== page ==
Richard Dean Anderson:
Throwing them in the air, yeah...

Vicki Gabereau:
Like this, and then you go like this... yeah...
[The audience laughs and she catches his sarcasm at this point, grins, mutters "Get out...!" and playfully throws the ball at him. Richard laughs, and Vicki turns to the audience.] I'll be right back with Richard Dean Anderson!

[There is a commercial break. When they return, Brad Wright has joined them, and they are chatting and laughing.]

Richard Dean Anderson:
[Referring to his water mug] I've got the green one.

Vicki Gabereau:
[To Brad] I'm not going to ask you to juggle. Okay...
[To the audience] So, Richard Dean Anderson remains and now we're joined by one of the show's executive producers and writers, Brad Wright. How do you do?

Brad Wright:
Very good, thanks.

Vicki Gabereau:
When you look at the credits of your show, there's a lot of brass on that show.

Richard Dean Anderson:
A lot of Brads?

Vicki Gabereau:
Yeah. Ha ha. Brass.

Brad Wright:
You mean a lot of executive producers?

Vicki Gabereau:
Yes.

Brad Wright:
Yeah, we had four at one point, I think we're going to have four again next year. Well, Rick has to be an executive producer, and so does his partner Michael, because when you change as many lines as he does you have to have the authority to do that. [They laugh.]

Richard Dean Anderson:
[Laughing] You gotta justify it.

Vicki Gabereau:
What kind of lines does he change?

Brad Wright:
Aw, he doesn't change much. He likes to ad lib humor. I mean, we'll try to write a joke for him and it'll still be very funny but it'll be a slightly different joke.

Vicki Gabereau:
Yes, of course, I understand that. You really can't... It's very hard to write jokes for people.

Brad Wright:
What's really funny...

Vicki Gabereau:
Especially when you're funny innately.

Brad Wright:
That's true.

Vicki Gabereau:
And so you have to deliver your own kind of jokes. [Addressing Richard] I'm on your side.

Richard Dean Anderson:
[Indicating Brad] This is one of the most patient human beings I've ever met in my life. [Brad laughs at the compliment, and nods in agreement as he continues.] Because early read-throughs were really kind of brutal for the writers, 'cause there was no mercy. None of the actors had any sense of how hard these guys work.

Brad Wright:
And it's a science fiction show, so let's face it, you know, when actors who have never done science fiction start reading this stuff about aliens... It's difficult for them, so...

Vicki Gabereau:
Yeah.

Richard Dean Anderson:
Yeah, we've tempered our need to comment on maybe some elements of it, or some particular delivery or tone... but not enough. They need more respect, they work harder than anyone around.

Brad Wright:
It's fun, though, when we do get feedback from the actors. I mean they've been playing the characters...

Vicki Gabereau:
"It's fun when we get feedback from the actors."

Brad Wright:
It is!

Vicki Gabereau:
[To Richard] Remember he said that.

Richard Dean Anderson:
"Mooo..." [Richard begins to imitate the sounds of cows and a cattle prod, pretending to herd cattle.] "Over there..." [Laughter]

Vicki Gabereau:
Okay, so we're going to look at a clip. This is apparently a funny bit. Did you write this part?

Brad Wright:
No, I didn't.

Vicki Gabereau:
I see. Okay, fine.

Brad Wright:
Robert Cooper wrote this.

Vicki Gabereau:
Oh, Robert Cooper. The former ombudsman, Robert Cooper?

Brad Wright:
No, actually, there's a lot of Robert Coopers. He's our co-executive producer...

Vicki Gabereau:
Well he could be the same one...

Brad Wright:
Actually the name on the script... This is what often happens in television... The name on the script and the name on the show is written by David Rich, who wrote the story, but it was a fairly heavy rewrite.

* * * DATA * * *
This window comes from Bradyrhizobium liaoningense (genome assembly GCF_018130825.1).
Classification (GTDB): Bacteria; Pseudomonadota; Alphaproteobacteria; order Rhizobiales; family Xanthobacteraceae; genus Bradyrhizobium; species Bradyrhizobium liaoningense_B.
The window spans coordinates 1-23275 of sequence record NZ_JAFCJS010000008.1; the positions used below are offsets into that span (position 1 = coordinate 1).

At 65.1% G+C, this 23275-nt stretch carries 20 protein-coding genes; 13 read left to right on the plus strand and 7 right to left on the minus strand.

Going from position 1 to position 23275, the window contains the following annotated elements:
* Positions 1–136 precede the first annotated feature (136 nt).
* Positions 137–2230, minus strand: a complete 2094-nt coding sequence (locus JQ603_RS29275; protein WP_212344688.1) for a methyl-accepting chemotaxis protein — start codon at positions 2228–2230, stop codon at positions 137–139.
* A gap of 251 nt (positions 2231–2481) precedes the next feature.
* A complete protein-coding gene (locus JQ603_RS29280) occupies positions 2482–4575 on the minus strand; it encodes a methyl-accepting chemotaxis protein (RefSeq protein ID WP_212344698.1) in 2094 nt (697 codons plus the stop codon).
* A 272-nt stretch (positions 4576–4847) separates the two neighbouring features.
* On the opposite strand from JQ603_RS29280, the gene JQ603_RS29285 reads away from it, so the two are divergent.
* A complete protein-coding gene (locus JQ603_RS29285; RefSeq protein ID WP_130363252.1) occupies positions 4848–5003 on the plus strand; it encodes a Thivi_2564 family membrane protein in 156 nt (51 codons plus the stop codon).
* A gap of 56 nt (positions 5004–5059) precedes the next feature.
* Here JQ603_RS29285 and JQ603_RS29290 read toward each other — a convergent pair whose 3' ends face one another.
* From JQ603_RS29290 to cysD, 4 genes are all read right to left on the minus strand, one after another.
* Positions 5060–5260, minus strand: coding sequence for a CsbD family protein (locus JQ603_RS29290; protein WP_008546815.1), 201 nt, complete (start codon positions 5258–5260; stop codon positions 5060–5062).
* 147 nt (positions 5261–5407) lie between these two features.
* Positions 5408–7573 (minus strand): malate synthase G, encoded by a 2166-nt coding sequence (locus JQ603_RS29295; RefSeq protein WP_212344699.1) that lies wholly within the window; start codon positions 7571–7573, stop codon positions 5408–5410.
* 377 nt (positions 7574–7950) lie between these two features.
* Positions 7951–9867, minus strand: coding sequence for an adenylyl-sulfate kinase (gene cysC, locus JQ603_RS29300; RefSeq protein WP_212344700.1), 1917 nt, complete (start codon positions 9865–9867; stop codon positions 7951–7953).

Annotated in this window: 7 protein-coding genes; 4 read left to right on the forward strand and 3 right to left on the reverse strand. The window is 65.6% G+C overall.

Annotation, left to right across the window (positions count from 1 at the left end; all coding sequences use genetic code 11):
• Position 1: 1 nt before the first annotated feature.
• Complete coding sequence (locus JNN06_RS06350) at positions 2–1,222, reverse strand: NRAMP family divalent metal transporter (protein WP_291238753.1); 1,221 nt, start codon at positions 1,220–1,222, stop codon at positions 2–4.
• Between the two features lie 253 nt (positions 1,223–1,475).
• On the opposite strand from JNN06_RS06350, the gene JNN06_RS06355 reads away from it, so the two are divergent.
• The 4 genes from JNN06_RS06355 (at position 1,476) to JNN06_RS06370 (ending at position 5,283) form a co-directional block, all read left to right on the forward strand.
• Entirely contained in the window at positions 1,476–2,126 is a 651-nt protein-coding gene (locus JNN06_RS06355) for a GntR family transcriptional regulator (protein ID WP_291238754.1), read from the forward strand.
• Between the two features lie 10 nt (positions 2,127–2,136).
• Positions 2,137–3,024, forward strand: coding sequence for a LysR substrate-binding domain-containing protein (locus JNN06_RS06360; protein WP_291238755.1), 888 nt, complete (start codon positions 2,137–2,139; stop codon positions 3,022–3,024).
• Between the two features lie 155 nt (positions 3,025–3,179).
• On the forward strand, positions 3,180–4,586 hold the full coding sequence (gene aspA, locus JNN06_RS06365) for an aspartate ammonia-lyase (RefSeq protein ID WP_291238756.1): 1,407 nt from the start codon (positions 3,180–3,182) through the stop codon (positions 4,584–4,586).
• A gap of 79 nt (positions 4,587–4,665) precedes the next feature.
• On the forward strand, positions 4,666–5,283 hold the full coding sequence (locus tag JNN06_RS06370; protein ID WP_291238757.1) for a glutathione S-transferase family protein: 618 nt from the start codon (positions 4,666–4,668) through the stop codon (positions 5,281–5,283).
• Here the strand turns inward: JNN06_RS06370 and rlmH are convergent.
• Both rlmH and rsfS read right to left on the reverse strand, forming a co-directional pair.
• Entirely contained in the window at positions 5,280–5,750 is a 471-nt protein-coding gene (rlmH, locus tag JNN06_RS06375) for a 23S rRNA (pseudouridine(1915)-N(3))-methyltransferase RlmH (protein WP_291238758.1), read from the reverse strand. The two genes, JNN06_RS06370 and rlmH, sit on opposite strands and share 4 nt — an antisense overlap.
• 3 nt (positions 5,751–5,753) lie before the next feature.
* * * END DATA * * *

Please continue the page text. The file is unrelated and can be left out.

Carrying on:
Vicki Gabereau:
It's too complicated!

Brad Wright:
It is, I know...

Vicki Gabereau:
Can't we just watch it?

Brad Wright:
Go ahead.

Vicki Gabereau:
Okay, fine.

[They run a clip from the episode Upgrades, the scene in the General's office from "We ought to be out kicking some Goa'uld butt!" to "Just get the hell out of my office!" When they return, the three of them are smiling, as the audience applauds.]

Vicki Gabereau:
It's pretty funny, you have to admit. Now, how much of that was scripted? Do you even remember?

Brad Wright:
All of it. That whole scene was scripted.

Vicki Gabereau:
See, those actors for ya, huh? They're good at that. I love Don S. Davis.

Brad Wright:
He's great, isn't he? [Richard nods in agreement.]

Vicki Gabereau:
Oh yeah, he is. So you could've just sort of made that up as you were going along, but no...

Richard Dean Anderson:
You know, all you do is just tweak it for rhythm, that's all you do, but if the basics are there... But, the words happened to have been there for this one.

Vicki Gabereau:
Why is it "Stargate SG-1"?

Brad Wright:
[In an aside to Richard, jokingly referring to the wording of his previous comment, but he is cut off by Vicki] "The words just happened to have been there for this one..." [They both laugh.]

Vicki Gabereau:
[Realizing that she cut him off] I almost stepped on that.

Brad Wright:
It was one of those rare occasions, that's correct.

Richard Dean Anderson:
Here I am trying to pay a compliment... [They both laugh.]

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Vicki Gabereau:
Get over it! How come it's called "SG-1", though? It's, like, complicated now.

Brad Wright:
Well, that was because at the time, the president of MGM said, "You should come up with another name in addition to Stargate," and Jonathan, who co-created the show with me, said, "I dunno, something like SG-1." He just threw it off the top of his head, but we saw it in print ads a couple of weeks later.

Vicki Gabereau:
And it looked cool?

Brad Wright:
And that's the way we got stuck with it.

Vicki Gabereau:
Okay, what happened to the guy that had the engraving thing on his head? It doesn't seem to be there anymore. What do you do, like, pry it off?

Brad Wright:
[Realizing that she is referring to the as-yet unaired episode 2010] Oh, in that episode... You saw an episode in the future where he doesn't have it anymore.

Vicki Gabereau:
Oh, how did you get it off?

Brad Wright:
[Answering as if she is referring to the actor] It's not permanent. It's a stick-on thing. [Vicki grins, and the audience laughs. Richard whistles as if the joke is flying over heads.]